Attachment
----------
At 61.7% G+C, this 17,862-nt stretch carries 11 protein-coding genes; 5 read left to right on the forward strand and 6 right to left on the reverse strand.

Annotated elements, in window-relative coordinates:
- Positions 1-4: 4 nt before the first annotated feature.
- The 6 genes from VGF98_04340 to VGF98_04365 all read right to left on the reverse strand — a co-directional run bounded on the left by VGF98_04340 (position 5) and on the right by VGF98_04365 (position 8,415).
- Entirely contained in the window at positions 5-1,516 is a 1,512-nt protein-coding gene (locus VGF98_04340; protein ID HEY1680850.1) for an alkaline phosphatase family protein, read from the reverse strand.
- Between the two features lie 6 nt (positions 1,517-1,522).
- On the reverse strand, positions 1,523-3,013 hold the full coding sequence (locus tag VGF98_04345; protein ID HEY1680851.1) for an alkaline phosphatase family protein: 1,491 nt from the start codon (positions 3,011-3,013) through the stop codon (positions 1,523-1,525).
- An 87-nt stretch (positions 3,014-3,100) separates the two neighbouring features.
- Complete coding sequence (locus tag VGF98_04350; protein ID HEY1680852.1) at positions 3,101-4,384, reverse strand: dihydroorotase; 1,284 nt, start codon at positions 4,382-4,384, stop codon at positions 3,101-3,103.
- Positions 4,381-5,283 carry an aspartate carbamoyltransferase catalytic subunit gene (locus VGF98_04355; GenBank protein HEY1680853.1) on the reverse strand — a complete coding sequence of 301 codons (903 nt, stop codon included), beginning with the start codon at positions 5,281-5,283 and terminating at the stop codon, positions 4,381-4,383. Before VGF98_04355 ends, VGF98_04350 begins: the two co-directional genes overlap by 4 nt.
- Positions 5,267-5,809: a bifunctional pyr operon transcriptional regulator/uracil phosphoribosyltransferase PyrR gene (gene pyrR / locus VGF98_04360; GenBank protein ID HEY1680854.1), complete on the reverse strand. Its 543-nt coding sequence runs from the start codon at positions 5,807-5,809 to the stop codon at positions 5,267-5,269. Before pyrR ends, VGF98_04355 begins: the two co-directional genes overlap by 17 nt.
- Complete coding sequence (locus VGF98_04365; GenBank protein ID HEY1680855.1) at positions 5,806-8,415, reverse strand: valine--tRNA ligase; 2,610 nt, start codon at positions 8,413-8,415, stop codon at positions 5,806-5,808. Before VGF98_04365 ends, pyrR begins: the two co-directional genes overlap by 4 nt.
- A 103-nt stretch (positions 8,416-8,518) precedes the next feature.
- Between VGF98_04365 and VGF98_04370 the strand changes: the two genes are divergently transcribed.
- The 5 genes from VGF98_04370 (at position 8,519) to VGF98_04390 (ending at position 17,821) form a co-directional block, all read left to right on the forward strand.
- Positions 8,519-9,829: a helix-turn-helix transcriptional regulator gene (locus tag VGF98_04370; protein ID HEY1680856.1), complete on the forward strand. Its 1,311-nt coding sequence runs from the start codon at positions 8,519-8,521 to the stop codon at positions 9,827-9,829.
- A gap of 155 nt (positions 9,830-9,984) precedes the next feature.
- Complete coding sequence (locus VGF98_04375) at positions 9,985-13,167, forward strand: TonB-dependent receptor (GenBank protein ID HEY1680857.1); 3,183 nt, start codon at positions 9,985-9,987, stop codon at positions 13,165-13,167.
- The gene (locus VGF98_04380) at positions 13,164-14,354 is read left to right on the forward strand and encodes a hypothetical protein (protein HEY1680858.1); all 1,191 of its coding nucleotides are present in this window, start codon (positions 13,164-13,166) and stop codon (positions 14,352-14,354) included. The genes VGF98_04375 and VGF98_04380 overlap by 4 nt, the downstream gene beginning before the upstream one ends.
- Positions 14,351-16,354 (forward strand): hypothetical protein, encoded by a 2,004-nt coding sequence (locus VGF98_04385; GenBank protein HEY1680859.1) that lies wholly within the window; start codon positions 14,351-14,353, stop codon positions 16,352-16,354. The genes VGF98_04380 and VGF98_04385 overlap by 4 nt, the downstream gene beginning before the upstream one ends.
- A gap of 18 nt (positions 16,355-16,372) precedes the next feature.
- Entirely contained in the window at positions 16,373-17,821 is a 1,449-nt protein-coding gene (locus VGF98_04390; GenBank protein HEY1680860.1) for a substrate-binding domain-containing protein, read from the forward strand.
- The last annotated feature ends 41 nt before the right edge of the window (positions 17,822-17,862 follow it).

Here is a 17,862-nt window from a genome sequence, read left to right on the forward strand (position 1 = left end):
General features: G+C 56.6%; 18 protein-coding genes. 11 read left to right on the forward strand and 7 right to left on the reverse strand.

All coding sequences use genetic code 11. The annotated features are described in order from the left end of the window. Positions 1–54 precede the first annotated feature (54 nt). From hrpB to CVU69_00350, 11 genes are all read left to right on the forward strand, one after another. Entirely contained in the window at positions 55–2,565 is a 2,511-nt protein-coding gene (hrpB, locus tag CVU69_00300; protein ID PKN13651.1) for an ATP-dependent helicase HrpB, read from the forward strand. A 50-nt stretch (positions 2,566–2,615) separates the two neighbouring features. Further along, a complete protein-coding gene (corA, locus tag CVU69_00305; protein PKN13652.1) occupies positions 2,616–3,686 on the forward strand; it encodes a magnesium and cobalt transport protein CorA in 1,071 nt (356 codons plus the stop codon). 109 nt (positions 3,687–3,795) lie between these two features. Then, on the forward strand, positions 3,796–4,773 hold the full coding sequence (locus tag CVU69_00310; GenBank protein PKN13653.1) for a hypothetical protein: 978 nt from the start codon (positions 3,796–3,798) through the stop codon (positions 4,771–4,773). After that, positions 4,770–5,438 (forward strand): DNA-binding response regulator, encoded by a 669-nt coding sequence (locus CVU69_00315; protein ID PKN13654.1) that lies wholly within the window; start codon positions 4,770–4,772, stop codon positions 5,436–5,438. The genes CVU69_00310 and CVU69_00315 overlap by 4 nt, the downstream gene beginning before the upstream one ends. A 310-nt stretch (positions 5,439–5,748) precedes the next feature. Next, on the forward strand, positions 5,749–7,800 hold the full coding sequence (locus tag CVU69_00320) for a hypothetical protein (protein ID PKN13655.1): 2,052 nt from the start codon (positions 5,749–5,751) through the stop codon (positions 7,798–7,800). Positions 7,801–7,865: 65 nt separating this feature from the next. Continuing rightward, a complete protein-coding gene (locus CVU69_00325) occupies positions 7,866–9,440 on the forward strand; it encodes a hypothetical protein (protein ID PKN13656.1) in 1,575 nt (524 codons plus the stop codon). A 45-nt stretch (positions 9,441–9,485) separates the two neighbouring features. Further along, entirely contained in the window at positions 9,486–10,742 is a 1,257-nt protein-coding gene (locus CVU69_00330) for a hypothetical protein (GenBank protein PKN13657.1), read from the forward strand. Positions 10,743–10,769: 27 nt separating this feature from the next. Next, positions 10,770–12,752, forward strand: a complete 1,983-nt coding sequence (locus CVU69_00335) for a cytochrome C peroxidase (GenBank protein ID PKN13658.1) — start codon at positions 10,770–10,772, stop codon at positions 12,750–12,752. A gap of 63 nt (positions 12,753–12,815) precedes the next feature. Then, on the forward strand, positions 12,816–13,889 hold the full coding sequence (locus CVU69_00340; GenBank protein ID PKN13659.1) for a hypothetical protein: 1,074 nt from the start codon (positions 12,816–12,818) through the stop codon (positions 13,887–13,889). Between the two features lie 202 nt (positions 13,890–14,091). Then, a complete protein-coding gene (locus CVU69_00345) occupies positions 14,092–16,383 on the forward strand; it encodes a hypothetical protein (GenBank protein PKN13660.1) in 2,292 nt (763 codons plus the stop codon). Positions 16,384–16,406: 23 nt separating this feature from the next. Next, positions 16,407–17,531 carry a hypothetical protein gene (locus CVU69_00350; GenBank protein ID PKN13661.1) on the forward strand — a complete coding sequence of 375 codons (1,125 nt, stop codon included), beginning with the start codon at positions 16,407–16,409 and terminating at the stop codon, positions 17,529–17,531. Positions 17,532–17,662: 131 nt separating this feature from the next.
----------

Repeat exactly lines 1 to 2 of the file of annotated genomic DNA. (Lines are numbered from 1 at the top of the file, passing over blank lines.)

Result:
At 61.7% G+C, this 17,862-nt stretch carries 11 protein-coding genes; 5 read left to right on the forward strand and 6 right to left on the reverse strand.

Annotated elements, in window-relative coordinates: